Figure 4. The effect of 1-N-naphthylphthalamic acid (NPA) and indole-3-acetic acid (IAA) on primary root growth under increasing light intensities. Primary root length at 14 DAG of seedlings grown in 1/2 MS medium (MS) or transferred to medium containing 10 μM NPA or 1 μM IAA after day 6 (n ≥ 8). All treatments are in LD conditions. Bars represent averages and SE. Statistical significance is indicated with asterisks within the same L condition considering MS as control (one-way ANOVA followed by post hoc Tukey’s honestly significant difference (HSD), p ≤ 0.05).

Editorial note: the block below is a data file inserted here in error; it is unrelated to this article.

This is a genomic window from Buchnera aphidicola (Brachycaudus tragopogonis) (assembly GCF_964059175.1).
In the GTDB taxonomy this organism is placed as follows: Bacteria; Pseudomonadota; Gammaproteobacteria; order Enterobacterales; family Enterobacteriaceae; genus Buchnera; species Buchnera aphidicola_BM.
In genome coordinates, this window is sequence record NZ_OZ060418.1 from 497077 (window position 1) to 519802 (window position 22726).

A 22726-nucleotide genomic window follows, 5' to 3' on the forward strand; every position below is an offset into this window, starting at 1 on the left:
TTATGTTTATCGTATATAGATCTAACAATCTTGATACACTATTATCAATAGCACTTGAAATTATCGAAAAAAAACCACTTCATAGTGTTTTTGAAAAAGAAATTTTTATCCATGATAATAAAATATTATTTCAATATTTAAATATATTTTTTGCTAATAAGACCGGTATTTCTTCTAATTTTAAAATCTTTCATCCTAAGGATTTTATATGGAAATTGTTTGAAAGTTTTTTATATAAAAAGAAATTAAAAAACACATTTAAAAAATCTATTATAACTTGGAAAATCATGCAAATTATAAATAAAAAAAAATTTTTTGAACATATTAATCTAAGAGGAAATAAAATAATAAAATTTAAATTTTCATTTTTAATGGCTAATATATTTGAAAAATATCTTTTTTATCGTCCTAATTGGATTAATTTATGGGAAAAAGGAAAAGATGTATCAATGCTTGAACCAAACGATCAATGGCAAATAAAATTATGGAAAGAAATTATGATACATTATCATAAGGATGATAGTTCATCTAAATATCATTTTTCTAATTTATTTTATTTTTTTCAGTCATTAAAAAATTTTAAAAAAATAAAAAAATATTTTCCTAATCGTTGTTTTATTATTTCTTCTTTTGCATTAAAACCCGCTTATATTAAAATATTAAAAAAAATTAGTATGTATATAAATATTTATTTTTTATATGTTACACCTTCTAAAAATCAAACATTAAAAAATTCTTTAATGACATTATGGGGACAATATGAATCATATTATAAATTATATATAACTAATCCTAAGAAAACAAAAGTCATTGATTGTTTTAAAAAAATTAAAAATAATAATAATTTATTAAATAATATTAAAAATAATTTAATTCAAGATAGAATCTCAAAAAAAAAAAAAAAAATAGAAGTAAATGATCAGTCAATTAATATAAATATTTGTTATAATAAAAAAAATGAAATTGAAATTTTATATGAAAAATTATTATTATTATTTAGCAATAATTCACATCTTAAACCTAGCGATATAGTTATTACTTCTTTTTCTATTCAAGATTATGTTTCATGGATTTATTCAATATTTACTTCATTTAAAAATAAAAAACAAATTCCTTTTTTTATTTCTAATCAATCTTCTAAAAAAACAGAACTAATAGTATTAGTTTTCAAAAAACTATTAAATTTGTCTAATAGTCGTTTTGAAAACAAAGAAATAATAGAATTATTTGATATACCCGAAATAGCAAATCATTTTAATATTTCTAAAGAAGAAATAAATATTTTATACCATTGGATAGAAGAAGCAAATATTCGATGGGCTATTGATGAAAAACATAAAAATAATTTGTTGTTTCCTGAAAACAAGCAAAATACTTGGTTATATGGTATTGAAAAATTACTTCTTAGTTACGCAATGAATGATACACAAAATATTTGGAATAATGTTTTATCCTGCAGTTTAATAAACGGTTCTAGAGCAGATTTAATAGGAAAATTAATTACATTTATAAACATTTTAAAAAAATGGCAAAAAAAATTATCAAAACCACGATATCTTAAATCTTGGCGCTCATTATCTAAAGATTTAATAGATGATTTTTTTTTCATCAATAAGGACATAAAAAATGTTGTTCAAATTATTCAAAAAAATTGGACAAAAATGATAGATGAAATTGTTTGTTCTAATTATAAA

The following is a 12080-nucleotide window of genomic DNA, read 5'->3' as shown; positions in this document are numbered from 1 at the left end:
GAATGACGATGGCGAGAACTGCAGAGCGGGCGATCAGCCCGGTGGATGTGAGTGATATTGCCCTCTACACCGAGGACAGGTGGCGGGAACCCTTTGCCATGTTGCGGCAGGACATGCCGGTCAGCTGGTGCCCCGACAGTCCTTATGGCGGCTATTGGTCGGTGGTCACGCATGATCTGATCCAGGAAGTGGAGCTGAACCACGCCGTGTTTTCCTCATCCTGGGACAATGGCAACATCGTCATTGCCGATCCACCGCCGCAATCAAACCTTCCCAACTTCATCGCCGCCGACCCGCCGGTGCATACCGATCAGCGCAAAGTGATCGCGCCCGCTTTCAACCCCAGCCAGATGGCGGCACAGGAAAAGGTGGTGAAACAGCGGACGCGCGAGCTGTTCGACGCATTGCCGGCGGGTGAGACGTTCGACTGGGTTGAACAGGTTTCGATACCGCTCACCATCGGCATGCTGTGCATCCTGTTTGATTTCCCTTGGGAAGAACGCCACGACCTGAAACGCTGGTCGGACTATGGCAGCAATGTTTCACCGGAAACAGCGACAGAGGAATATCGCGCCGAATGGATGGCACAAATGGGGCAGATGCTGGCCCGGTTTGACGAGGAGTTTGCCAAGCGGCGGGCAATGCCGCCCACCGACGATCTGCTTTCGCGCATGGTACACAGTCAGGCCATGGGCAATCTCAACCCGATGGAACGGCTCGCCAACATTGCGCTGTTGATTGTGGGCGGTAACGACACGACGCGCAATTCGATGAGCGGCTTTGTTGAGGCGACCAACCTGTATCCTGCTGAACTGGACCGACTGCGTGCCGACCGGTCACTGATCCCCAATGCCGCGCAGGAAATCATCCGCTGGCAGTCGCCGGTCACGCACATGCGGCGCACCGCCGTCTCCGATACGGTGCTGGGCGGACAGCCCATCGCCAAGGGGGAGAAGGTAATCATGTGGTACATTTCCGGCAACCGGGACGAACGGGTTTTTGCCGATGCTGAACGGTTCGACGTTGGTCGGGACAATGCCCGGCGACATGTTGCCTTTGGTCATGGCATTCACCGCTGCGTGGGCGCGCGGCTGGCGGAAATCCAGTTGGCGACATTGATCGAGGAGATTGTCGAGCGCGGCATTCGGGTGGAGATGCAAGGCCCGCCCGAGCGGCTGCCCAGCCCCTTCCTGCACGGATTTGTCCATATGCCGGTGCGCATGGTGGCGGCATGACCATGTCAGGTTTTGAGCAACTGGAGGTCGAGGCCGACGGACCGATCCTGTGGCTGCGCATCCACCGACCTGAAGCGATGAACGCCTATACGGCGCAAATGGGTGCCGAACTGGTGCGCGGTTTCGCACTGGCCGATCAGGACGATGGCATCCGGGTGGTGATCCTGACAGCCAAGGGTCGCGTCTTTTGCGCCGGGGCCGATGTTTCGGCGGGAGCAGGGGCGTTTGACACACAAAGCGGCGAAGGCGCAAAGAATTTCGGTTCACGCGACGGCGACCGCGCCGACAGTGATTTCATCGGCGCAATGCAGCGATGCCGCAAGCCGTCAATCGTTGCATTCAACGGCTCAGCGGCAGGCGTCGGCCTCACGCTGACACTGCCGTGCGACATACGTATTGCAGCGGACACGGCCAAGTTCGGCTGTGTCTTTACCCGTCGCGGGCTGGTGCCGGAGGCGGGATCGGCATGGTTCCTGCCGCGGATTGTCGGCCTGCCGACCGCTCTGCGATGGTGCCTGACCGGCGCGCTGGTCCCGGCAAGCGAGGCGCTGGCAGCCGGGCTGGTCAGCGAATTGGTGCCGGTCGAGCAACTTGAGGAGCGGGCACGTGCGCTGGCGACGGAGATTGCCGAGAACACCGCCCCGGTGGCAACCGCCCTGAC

Sucrose Alone Does Not Overcome the Light Requirement for Root Growth